Barefoot running is all the rage at the moment. If you have not read "Born to Run" yet, you should get a copy. What a great book! The book looks at the current state of running in hi-tech shoes and how we have more injuries now than ever. When you run barefoot, you naturally run on the balls of your feet instead of your heels with a Nike strapped to your foot. It also traces the history of barefoot running and how the Indians from New Mexico can run barefoot 200 miles at a time. I don't run barefoot but I do run on the balls of my feet by taking on massive hills in a park near my house. Running uphill naturally puts you there as it is impossible to run uphill on your heels. I have been running almost everyday for 8 years without injury. And the cardio workout is awesome. I am 6'6" and 260. I think that says it all. The pounding I would take running on a flat sidewalk would not allow my body to be able to handle the punishment. If you want to keep in shape for sailing or any other pursuit, head to them thar hills and go up!
I also have a friend that swears by stretching before a workout. I never stretch. In the book, they took a bunch of runners and showed them stretches and asked them to stretch before every run. The other group did no stretching. The group that stretched had 30% more injuries then the non stretch group. Amazing but true!
Tuesday, May 11, 2010
My proposed remedy for his suburban stress was the somewhat unoriginal recipe of a Caribbean island, gorgeous weather, a seaworthy vessel, and copious amounts of rum. His unexpected response after six years of rewarding lock-down, was, 'I'm in!'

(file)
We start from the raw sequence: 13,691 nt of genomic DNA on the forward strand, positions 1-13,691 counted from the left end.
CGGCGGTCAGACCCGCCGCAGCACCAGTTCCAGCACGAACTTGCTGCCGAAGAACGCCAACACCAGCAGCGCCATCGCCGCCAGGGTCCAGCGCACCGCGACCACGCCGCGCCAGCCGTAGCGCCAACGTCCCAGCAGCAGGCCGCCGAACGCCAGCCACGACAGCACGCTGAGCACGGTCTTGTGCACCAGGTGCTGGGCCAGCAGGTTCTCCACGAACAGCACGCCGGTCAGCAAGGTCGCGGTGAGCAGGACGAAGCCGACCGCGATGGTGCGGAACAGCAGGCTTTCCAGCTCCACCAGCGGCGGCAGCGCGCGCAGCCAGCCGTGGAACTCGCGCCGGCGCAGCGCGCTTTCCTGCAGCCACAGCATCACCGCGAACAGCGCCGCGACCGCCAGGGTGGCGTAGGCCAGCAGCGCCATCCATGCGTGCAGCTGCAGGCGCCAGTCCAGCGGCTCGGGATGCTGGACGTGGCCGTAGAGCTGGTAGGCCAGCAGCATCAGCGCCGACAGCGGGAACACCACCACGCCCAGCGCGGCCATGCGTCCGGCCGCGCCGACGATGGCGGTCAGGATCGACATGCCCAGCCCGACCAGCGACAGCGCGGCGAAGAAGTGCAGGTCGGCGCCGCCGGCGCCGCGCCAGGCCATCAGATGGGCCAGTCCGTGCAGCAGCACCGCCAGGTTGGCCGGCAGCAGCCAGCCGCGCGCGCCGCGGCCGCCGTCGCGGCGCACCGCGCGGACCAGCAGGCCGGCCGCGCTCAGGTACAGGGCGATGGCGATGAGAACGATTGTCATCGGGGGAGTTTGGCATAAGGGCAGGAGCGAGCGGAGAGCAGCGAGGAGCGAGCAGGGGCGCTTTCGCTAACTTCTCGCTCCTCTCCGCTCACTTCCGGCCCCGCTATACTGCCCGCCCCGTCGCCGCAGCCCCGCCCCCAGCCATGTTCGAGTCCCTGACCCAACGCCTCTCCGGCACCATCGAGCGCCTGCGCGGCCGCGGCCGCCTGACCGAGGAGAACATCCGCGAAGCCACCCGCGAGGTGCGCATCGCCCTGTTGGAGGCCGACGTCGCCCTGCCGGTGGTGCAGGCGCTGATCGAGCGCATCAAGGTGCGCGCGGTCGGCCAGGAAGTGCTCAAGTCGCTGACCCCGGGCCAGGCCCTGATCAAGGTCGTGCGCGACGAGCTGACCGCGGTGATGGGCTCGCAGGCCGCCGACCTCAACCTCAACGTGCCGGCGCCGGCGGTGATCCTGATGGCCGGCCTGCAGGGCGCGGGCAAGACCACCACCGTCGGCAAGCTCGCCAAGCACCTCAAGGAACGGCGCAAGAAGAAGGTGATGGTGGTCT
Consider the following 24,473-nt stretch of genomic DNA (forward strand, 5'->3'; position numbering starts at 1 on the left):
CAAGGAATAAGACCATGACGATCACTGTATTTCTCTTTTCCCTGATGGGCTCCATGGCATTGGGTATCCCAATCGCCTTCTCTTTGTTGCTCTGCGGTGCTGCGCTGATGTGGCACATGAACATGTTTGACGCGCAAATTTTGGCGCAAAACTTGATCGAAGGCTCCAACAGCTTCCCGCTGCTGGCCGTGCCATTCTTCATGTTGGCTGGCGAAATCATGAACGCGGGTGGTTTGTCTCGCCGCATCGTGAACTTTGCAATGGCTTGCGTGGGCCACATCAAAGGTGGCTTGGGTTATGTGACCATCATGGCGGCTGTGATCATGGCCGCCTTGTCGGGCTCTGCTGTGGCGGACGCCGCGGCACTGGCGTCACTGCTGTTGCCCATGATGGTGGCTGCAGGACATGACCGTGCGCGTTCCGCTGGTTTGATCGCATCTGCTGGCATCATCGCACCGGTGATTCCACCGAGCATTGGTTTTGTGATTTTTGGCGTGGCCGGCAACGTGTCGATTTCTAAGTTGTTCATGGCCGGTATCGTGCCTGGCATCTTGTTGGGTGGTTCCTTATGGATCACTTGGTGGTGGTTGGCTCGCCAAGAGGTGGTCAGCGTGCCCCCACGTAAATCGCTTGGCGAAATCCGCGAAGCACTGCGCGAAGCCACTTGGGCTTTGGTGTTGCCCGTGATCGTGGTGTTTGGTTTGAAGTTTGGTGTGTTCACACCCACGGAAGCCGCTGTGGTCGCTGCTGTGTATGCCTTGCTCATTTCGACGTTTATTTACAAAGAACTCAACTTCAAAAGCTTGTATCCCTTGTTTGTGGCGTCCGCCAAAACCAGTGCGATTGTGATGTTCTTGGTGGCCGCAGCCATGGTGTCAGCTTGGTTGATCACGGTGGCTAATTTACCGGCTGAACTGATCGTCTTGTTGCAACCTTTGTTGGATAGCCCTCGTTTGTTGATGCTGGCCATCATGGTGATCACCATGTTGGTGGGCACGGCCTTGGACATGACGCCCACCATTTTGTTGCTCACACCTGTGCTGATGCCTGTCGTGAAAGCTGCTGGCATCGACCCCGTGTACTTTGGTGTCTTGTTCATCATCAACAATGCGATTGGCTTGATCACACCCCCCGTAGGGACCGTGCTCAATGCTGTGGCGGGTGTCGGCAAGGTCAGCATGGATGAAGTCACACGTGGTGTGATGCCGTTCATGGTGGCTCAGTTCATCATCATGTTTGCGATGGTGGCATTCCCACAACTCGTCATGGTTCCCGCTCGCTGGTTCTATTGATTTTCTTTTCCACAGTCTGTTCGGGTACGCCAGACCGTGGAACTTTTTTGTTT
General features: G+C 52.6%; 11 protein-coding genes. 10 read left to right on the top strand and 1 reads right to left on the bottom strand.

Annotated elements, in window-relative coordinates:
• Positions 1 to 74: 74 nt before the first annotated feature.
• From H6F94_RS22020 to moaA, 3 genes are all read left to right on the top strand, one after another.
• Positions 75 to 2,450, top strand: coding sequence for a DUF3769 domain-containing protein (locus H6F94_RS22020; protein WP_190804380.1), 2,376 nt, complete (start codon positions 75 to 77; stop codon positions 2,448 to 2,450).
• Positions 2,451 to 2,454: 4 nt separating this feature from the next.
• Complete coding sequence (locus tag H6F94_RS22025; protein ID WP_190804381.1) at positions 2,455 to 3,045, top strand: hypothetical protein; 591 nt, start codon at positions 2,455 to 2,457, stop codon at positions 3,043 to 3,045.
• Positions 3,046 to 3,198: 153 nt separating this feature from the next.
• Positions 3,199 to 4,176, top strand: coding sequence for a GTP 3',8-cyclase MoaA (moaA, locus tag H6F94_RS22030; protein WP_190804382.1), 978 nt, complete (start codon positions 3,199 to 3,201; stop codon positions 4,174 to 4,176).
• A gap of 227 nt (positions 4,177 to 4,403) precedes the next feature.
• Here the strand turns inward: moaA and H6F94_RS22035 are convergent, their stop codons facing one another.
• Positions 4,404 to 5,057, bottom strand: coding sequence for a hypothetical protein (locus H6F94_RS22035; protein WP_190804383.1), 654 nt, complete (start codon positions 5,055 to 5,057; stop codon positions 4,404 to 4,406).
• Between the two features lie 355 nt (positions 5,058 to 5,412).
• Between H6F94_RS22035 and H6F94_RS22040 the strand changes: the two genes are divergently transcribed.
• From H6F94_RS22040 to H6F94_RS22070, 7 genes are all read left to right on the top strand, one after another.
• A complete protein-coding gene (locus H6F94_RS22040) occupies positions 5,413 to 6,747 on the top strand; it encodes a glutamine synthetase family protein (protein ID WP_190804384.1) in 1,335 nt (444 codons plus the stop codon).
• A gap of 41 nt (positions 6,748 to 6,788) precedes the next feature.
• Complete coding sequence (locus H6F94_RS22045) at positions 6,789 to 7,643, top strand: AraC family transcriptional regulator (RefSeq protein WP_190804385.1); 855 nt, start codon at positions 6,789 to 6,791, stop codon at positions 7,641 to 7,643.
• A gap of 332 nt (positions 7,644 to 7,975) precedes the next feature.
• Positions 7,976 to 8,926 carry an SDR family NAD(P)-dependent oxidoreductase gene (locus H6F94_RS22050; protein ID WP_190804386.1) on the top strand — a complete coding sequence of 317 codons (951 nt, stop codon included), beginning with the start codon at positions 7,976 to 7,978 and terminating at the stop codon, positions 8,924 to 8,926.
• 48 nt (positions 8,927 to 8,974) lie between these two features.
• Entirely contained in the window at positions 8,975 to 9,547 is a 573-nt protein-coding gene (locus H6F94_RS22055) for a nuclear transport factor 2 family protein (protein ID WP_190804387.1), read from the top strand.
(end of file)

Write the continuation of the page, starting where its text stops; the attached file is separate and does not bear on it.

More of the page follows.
After arriving at the Moorings marina in Road Town, the capitol of Tortola, home to our sleek 55-foot monohull, we were introduced to our captain and chef, Australian couple Tom and Jaquie. But shortly after we toured our elegantly appointed cabins, Barry started with queries of cell phone availability and Internet service.
Wind can be defined simply as air in motion. This motion can be in any direction, but in most cases the horizontal component of wind flow greatly exceeds the flow that occurs vertically. The speed of wind varies from absolute calm to speeds as high as 380 kilometers per hour (Mt. Washington, New Hampshire, April 12, 1934). In 1894, strong winds in Nebraska pushed six fully loaded coal cars over 160 kilometers in just over three hours. Over short periods of time surface winds can be quite variable.
Wind develops as a result of spatial differences in atmospheric pressure. Generally, these differences occur because of uneven absorption of solar radiation at the Earth's surface (Figure 7n-1). Wind speed tends to be at its greatest during the daytime when the greatest spatial extremes in atmospheric temperature and pressure exist.